LAW & PUBLIC POLICY
“The ‘Tax Expenditure’ Solution for Our National Debt; The credits and subsidies that make the tax code so complicated cost big bucks. Reduce them by third and the debt will be 72% of GDP in 2020 instead of 90%.” By Martin Feldstein. Wall Street Journal. July 20, 2010. When it comes to spending cuts, Congress is looking in the wrong place. Most federal nondefense spending, other than Social Security and Medicare, is now done through special tax rules rather than by direct cash outlays. The rules are used to subsidize a wide range of spending including education, child care, health insurance, and a myriad of other congressional favorites. These tax rules—because they result in the loss of revenue that would otherwise be collected by the government—are equivalent to direct government expenditures. That’s why tax and budget experts refer to them as “tax expenditures.” This year tax expenditures will raise the federal deficit by about $1 trillion, according to estimates by the congressional Joint Committee on Taxation. If Congress is serious about cutting government spending, it has to go after many of them. For example, the Joint Tax Committee identified more than a dozen tax-based programs that subsidize education and training. These include small ones like the Coverdell education saving accounts (with a 2010 tax expenditure cost of $100 million) and much larger ones like the various tax credits for tuition (costing $11.7 billion). The hundreds of other tax expenditures include a $500 million annual subsidy for the rehabilitation of historic structures and a $4 billion annual subsidy of employer-paid transportation benefits.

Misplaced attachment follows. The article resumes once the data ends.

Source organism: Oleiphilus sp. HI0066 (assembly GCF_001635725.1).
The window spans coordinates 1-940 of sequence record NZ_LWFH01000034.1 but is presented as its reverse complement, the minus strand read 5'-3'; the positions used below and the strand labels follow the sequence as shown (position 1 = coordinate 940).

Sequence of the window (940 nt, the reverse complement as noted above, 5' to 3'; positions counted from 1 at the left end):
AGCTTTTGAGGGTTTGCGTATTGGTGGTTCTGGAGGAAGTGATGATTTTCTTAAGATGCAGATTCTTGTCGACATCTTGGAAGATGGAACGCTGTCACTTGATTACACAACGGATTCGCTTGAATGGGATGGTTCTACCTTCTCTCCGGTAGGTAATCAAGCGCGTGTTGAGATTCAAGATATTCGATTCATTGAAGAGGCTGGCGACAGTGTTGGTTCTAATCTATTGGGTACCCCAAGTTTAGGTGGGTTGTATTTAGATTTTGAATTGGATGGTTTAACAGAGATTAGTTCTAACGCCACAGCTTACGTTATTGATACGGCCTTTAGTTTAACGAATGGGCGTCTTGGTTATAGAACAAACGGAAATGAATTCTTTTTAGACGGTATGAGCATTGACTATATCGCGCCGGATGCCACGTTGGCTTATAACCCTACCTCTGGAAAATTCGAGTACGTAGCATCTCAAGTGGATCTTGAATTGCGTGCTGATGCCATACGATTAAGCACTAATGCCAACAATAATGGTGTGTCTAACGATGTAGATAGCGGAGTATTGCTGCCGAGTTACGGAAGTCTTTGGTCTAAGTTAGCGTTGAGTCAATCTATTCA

“No To Oligarchy.” By Bernie Sanders. The Nation. July 22, 2010. The American people are hurting. As a result of the greed, recklessness and illegal behavior on Wall Street, millions of Americans have lost their jobs, homes, life savings and their ability to get a higher education. Today, some 22 percent of our children live in poverty, and millions more have become dependent on food stamps for their food. But, not everybody is hurting. While the middle class disappears and poverty increases the wealthiest people in our country are not only doing extremely well, they are using their wealth and political power to protect and expand their very privileged status at the expense of everyone else. This upper-crust of extremely wealthy families are hell-bent on destroying the democratic vision of a strong middle-class which has made the United States the envy of the world. In its place they are determined to create an oligarchy in which a small number of families control the economic and political life of our country. The 400 richest families in America, who saw their wealth increase by some $400 billion during the Bush years, have now accumulated $1.27 trillion in wealth. Four hundred families! During the last fifteen years, while these enormously rich people became much richer their effective tax rates were slashed almost in half. While the highest-paid 400 Americans had an average income of $345 million in 2007, as a result of Bush tax policy they now pay an effective tax rate of 16.6 percent, the lowest on record. That is why I have introduced the Responsible Estate Tax Act (S.3533). This legislation would raise $318 billion over the next decade by establishing a graduated inheritance tax on estates over $3.5 million retroactive to this year. This bill ensures that the wealthiest 0.3 percent of Americans pays their fair share of estate taxes, while making sure that 99.7 percent of Americans never have to pay a dime when they lose a loved one. It also makes certain that the overwhelming majority of family farmers and small businesses never have to pay an estate tax.